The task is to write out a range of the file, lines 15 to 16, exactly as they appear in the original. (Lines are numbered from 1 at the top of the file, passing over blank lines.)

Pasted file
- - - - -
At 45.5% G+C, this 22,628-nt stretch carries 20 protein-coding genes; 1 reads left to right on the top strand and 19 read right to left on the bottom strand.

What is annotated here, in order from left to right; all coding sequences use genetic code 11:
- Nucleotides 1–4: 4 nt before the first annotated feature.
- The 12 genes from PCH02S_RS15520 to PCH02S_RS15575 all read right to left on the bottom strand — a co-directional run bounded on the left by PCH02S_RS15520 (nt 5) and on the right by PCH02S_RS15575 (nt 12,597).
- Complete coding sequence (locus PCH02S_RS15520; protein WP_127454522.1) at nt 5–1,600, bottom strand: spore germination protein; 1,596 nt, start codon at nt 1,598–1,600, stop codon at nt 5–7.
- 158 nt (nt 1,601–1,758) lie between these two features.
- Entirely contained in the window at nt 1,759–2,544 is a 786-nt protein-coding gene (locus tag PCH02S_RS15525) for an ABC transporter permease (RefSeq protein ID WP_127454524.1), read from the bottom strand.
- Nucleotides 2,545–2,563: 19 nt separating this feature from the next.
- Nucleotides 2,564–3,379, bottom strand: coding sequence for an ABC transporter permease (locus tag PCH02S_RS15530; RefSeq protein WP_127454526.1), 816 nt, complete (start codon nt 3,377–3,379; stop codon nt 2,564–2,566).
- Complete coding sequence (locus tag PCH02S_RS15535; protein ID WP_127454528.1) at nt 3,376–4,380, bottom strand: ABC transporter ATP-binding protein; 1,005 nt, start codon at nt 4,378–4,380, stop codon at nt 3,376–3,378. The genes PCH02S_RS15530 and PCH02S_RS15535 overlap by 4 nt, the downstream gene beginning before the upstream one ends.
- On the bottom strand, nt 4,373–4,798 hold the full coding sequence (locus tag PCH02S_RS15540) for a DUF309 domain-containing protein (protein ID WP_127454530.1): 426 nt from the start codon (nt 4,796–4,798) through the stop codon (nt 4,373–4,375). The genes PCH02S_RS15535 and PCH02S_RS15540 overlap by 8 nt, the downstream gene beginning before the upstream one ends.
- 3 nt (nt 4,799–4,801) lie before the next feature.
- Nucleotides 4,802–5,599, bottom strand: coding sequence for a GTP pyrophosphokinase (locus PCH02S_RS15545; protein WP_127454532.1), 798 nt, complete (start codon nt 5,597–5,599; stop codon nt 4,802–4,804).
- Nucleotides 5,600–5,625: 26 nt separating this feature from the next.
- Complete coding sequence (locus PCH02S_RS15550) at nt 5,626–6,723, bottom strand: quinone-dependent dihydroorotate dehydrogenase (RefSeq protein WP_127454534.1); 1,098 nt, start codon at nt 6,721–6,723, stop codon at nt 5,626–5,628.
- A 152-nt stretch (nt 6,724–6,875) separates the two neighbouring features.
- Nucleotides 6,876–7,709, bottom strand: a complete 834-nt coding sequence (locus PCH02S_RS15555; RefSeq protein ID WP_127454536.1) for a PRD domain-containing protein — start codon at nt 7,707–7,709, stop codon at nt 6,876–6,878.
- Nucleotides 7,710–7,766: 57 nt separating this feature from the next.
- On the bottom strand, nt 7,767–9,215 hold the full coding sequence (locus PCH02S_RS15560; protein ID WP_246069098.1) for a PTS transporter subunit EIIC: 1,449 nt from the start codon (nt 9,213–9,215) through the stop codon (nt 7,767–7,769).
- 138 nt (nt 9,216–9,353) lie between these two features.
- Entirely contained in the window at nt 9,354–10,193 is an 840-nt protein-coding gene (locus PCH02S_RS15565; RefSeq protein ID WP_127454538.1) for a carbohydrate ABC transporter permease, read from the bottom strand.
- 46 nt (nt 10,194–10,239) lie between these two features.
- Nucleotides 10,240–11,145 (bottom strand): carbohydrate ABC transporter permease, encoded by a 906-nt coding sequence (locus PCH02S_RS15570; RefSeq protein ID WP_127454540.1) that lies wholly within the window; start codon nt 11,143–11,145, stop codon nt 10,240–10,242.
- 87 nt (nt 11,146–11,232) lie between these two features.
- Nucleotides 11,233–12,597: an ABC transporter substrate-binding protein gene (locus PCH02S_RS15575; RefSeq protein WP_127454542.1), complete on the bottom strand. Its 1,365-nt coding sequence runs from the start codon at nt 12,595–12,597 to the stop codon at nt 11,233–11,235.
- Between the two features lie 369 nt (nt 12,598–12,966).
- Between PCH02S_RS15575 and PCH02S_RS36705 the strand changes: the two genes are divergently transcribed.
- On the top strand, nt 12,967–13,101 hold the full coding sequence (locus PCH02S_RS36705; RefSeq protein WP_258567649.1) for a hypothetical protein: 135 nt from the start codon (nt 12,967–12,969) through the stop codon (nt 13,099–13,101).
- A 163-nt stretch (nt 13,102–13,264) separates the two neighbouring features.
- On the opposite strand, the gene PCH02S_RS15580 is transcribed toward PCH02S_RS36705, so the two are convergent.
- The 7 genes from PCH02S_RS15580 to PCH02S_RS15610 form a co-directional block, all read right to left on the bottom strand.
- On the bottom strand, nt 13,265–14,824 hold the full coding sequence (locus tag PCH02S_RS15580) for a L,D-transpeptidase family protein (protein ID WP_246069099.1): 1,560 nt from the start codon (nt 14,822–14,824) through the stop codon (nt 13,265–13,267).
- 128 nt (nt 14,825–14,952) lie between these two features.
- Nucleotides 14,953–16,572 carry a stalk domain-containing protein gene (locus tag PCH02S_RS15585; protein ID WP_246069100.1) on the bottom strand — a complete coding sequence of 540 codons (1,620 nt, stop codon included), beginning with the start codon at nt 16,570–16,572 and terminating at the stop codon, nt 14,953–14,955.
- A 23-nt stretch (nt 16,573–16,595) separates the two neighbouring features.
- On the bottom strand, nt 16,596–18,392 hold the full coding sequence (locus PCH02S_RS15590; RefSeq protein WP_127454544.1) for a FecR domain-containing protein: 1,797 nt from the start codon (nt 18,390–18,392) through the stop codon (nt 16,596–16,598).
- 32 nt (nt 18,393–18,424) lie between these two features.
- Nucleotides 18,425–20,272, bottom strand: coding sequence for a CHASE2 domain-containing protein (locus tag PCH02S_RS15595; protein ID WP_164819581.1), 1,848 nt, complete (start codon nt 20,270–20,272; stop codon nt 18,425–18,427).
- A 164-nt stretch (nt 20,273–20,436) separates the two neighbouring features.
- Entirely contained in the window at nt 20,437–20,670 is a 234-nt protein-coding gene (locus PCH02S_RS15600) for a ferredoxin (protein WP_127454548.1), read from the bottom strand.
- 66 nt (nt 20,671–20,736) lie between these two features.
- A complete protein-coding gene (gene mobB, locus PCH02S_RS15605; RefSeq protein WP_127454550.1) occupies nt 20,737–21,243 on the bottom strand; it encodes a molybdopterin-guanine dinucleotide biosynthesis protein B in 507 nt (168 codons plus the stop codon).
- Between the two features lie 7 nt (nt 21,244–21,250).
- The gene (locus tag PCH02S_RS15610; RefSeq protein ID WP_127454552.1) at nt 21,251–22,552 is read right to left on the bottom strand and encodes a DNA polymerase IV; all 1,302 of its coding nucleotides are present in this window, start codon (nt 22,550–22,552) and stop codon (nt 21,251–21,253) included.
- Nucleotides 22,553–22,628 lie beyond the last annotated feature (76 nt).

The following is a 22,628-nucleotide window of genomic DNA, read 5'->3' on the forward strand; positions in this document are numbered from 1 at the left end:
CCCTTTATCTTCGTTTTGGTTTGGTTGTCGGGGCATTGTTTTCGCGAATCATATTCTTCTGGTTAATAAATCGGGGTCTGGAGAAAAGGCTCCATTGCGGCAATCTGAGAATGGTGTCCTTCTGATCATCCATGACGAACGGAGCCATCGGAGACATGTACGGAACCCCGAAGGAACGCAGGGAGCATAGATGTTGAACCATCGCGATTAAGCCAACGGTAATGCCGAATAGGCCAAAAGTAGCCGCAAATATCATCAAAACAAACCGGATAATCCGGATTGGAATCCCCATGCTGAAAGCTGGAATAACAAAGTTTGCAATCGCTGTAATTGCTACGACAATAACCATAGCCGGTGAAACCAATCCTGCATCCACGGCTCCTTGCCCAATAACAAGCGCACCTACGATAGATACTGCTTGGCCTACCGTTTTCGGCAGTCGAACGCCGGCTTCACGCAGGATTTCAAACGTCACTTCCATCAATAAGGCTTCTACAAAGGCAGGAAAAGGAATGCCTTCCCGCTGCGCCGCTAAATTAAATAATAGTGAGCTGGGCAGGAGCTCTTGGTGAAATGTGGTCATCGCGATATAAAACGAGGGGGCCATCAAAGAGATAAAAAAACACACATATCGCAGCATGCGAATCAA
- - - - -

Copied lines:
- Complete coding sequence (locus PCH02S_RS15550) at nt 5,626–6,723, bottom strand: quinone-dependent dihydroorotate dehydrogenase (RefSeq protein WP_127454534.1); 1,098 nt, start codon at nt 6,721–6,723, stop codon at nt 5,626–5,628.
- A 152-nt stretch (nt 6,724–6,875) separates the two neighbouring features.